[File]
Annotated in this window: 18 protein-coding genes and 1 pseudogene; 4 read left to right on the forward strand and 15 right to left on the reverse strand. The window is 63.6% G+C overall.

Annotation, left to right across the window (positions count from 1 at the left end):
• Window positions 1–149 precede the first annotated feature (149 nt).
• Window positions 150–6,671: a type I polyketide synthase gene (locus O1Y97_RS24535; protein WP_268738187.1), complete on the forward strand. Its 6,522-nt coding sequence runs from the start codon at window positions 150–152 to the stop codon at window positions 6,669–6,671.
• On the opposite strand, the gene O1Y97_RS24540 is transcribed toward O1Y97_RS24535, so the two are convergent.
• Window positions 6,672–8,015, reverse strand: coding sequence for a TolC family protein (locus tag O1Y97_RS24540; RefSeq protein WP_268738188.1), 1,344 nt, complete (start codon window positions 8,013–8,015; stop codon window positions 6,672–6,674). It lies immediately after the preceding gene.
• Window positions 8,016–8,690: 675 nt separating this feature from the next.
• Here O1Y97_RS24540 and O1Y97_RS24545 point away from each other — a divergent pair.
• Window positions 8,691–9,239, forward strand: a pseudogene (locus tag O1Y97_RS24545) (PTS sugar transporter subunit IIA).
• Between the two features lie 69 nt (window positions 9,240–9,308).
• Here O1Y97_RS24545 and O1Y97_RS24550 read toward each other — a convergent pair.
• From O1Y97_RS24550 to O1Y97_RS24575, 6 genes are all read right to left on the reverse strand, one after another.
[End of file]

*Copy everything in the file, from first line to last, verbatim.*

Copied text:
Annotated in this window: 18 protein-coding genes and 1 pseudogene; 4 read left to right on the forward strand and 15 right to left on the reverse strand. The window is 63.6% G+C overall.

Annotation, left to right across the window (positions count from 1 at the left end):
• Window positions 1–149 precede the first annotated feature (149 nt).
• Window positions 150–6,671: a type I polyketide synthase gene (locus O1Y97_RS24535; protein WP_268738187.1), complete on the forward strand. Its 6,522-nt coding sequence runs from the start codon at window positions 150–152 to the stop codon at window positions 6,669–6,671.
• On the opposite strand, the gene O1Y97_RS24540 is transcribed toward O1Y97_RS24535, so the two are convergent.
• Window positions 6,672–8,015, reverse strand: coding sequence for a TolC family protein (locus tag O1Y97_RS24540; RefSeq protein WP_268738188.1), 1,344 nt, complete (start codon window positions 8,013–8,015; stop codon window positions 6,672–6,674). It lies immediately after the preceding gene.
• Window positions 8,016–8,690: 675 nt separating this feature from the next.
• Here O1Y97_RS24540 and O1Y97_RS24545 point away from each other — a divergent pair.
• Window positions 8,691–9,239, forward strand: a pseudogene (locus tag O1Y97_RS24545) (PTS sugar transporter subunit IIA).
• Between the two features lie 69 nt (window positions 9,240–9,308).
• Here O1Y97_RS24545 and O1Y97_RS24550 read toward each other — a convergent pair.
• From O1Y97_RS24550 to O1Y97_RS24575, 6 genes are all read right to left on the reverse strand, one after another.